Hilleberg Rogen + Inner Mesh or Ultamid 2 + Inner Full Mesh

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Home Forums Gear Forums Gear (General) Hilleberg Rogen + Inner Mesh or Ultamid 2 + Inner Full Mesh

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    Joey G
    BPL Member


    I have the ability to buy used one of the following tent combinations:

    Hilleberg Rogen + Inner Mesh ( 4lbs 10oz )

    Ultamid 2 + Full Inner Mesh (2.55 lbs)

    I’m a little torn between the two.

    So, this will be my main tent that I would use in the southwest US, PNW, and Colorado. I’d also like to go to the sierras eventually too.

    I really like the packability and free standing ability of the Rogen. I like the extra space and weight loss of the Ultamid 2.


    Atif K
    BPL Member


    I do not know much about Hillebergs (prejudiced by their weight) but have been very happy with the Ultamid 2 with Inner Full Mesh over some ~200 hiking days.

    I would compare the two as follows given the above caveat:

    1. Build quality. I am not gentle with my Ultamid 2 and it has withstood years of abuse. Zippers still work fine; no abrasion or tearing on the DCF. Ultamid 2 and Hilleberg on par here.

    2. Waterproof, absorption-resistant, stretch proof, and UV proof. I’d imagine the Hilleberg is on par here.

    3. Very light. For a legitimate four season shelter, it doesn’t get much lighter than this for 2 (even 3) people. Ultamid 2 wins here.

    4. Versatility. Tarp only on a snowy, windswept ridge. Mesh only in the middle of summer in the desert with scorpions everywhere. Tarp and mesh for some conditions in between these extremes. Pitch high for ventilation and condensation. Pitch low for severe winds. Ultamid 2 wins here.

    These were a concern at the time of buying and this is the long-term feedback:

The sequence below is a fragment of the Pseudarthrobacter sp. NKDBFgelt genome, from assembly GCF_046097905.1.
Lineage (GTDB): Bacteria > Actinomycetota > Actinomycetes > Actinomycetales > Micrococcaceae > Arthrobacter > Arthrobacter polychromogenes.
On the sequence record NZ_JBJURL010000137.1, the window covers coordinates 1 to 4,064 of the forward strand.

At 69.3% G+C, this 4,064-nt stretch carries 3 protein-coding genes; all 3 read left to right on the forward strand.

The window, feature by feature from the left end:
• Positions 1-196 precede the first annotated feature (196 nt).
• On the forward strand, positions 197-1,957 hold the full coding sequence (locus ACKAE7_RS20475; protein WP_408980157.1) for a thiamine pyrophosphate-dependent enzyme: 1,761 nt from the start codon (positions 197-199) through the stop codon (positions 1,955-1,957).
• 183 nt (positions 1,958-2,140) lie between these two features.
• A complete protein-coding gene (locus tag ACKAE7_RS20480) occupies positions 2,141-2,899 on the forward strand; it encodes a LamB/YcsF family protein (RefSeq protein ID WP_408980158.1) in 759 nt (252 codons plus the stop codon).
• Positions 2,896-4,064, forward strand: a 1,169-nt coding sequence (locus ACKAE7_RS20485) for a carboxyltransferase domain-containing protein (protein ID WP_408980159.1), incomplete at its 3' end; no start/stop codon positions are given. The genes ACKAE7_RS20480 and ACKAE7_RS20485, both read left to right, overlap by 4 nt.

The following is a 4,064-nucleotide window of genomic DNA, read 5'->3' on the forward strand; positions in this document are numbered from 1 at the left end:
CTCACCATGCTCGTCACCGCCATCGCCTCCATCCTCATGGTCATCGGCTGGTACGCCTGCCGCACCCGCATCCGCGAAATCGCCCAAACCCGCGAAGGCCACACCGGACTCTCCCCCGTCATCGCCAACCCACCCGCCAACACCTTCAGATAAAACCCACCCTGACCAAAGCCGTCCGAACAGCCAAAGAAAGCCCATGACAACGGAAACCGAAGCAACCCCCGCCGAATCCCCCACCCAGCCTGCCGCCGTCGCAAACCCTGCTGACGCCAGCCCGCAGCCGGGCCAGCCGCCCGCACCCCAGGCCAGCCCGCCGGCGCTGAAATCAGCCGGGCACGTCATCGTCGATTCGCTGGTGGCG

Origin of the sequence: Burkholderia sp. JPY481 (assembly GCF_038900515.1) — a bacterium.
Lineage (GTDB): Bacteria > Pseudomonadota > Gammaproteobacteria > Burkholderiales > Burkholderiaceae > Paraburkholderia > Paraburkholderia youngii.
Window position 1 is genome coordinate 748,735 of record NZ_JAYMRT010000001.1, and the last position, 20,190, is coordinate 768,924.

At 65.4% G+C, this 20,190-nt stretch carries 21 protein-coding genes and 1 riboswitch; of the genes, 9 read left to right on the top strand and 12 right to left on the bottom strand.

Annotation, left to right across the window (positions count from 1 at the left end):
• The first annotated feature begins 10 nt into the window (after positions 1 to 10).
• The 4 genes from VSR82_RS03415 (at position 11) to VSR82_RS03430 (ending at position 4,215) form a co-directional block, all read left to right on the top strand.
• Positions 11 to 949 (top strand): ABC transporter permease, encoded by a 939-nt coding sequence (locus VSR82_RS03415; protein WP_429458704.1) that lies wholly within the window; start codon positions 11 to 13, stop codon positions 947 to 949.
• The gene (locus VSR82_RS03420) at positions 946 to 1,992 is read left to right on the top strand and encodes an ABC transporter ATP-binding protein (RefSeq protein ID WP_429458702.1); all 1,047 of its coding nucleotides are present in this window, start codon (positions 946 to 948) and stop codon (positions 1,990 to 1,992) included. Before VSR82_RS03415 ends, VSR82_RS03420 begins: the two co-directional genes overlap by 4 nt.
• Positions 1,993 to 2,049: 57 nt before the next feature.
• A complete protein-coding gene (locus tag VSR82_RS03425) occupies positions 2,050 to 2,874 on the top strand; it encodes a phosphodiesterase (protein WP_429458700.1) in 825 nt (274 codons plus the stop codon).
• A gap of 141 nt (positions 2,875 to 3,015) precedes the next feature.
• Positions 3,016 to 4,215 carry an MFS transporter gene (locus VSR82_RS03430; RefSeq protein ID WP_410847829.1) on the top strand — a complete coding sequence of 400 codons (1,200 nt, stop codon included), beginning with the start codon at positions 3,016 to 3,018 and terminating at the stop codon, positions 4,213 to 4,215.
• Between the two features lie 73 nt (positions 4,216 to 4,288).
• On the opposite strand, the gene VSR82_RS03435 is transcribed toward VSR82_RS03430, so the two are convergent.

1. Packable Size. The Ultamid 2 is huge when unpacked and it comes in two stuff sacks. But livability was a factor for my son and me. Other two persons were tight on floor width, but this is very roomy. DCF packs very small and I figured out how to pack both the tarp and the mesh into one provided stuff sack instead of the two (when folding lengthwise, do one extra fold and roll very tightly while someone holds it taut). Packed thus it fits into my tiny 38L MLD Burn with room for all my other gear inside the main compartment. Size hasn’t been a problem.

    2. Usable Space. With a one pole pyramid design, you lose some space at the edges. This has turned out to be a blessing. I wedge gear into the edges, which increases headroom, and have everything at hand when I need it. Rodents and mini bears can be a problem in most places, but not normally when gear is indoors.

    3. Two Pole Strength. I use the Black Diamond FLZ Carbon poles lashed together and was concerned that they would not hold up to high winds. Since then we’ve had +100 km/h (60 mph) winds without event. In milder conditions I have the option of extending the poles and moving them right against the wall. Even if poles break, I could tie the peak to a tree or use a stick, an advantage over a freestanding shelter.

    4. Cooking in Rain. I was concerned that in rain and wind cooking would be difficult. Not a problem. Pitch with the door on the leeward side, pull the floor back to create a vestibule area, place stove on ground, open door halfway and cook. Rain has never been a problem set up this way, something we’ve tried with four full grown men sitting inside.

    A friend recently asked for a shelter recommendation if he were to buy just one tent for everything. I told him the Stratospire 2 in Silnylon for the price, the Durston X-Mid if floor width is not a concern, and the Ultamid 2 for everything else.

    Sam Farrington
    BPL Member


    Locale: Chocorua NH, USA

    Get the lighter one.  Your back will thank you.

    Joey G
    BPL Member


    Thanks both


    BPL Member


    i took a hilleberg on the JMT thinking i wanted something really bomber. but oh boy the condensation. and the interior space is really limited w/ the double wall. i’d go ultamid any day. or maybe at the least try the hilleberg on a test trip before committing.

    Bruce Tolley
    BPL Member


    Locale: San Francisco Bay Area

    The lighter choice is the better choice if you are comfortable setting up a mid tarp.

    You are asking for a comparison between 3 season self supported double skin dome tent  a pyramid shaped tarp with a net liner supported by trekking poles.

    The Hilleberg will last a lifetime but is probably more suited for base camping in the rainy Pacific Northwest.

    I own a Hilleberg Atko but only use it in winter when I expect a lot of wind.

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